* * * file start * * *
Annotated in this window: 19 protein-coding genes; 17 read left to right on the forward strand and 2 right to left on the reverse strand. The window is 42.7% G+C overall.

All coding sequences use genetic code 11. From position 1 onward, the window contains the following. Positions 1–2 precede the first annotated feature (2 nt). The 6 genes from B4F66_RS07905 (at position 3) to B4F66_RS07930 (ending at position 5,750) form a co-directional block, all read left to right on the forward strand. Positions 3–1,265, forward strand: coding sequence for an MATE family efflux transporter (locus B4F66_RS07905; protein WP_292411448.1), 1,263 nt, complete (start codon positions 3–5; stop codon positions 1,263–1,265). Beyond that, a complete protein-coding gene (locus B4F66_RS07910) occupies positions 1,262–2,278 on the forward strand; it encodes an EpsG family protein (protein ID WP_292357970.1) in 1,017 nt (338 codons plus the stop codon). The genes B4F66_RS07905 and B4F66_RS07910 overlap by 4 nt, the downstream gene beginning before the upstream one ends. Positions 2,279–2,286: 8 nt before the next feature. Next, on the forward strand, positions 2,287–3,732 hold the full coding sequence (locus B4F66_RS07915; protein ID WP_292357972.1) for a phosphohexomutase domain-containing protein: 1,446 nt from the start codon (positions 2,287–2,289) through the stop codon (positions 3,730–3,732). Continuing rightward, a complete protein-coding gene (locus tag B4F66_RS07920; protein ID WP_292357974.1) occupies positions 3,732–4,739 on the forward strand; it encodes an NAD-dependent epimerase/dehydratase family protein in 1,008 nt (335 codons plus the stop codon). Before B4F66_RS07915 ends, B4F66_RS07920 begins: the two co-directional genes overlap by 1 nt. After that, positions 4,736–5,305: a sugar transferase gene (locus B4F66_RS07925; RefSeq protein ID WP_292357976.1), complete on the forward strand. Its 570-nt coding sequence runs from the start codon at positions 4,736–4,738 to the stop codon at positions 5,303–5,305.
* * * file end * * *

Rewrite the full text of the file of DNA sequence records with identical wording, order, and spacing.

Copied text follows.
Annotated in this window: 19 protein-coding genes; 17 read left to right on the forward strand and 2 right to left on the reverse strand. The window is 42.7% G+C overall.

All coding sequences use genetic code 11. From position 1 onward, the window contains the following. Positions 1–2 precede the first annotated feature (2 nt). The 6 genes from B4F66_RS07905 (at position 3) to B4F66_RS07930 (ending at position 5,750) form a co-directional block, all read left to right on the forward strand. Positions 3–1,265, forward strand: coding sequence for an MATE family efflux transporter (locus B4F66_RS07905; protein WP_292411448.1), 1,263 nt, complete (start codon positions 3–5; stop codon positions 1,263–1,265). Beyond that, a complete protein-coding gene (locus B4F66_RS07910) occupies positions 1,262–2,278 on the forward strand; it encodes an EpsG family protein (protein ID WP_292357970.1) in 1,017 nt (338 codons plus the stop codon). The genes B4F66_RS07905 and B4F66_RS07910 overlap by 4 nt, the downstream gene beginning before the upstream one ends. Positions 2,279–2,286: 8 nt before the next feature. Next, on the forward strand, positions 2,287–3,732 hold the full coding sequence (locus B4F66_RS07915; protein ID WP_292357972.1) for a phosphohexomutase domain-containing protein: 1,446 nt from the start codon (positions 2,287–2,289) through the stop codon (positions 3,730–3,732). Continuing rightward, a complete protein-coding gene (locus tag B4F66_RS07920; protein ID WP_292357974.1) occupies positions 3,732–4,739 on the forward strand; it encodes an NAD-dependent epimerase/dehydratase family protein in 1,008 nt (335 codons plus the stop codon). Before B4F66_RS07915 ends, B4F66_RS07920 begins: the two co-directional genes overlap by 1 nt. After that, positions 4,736–5,305: a sugar transferase gene (locus B4F66_RS07925; RefSeq protein ID WP_292357976.1), complete on the forward strand. Its 570-nt coding sequence runs from the start codon at positions 4,736–4,738 to the stop codon at positions 5,303–5,305.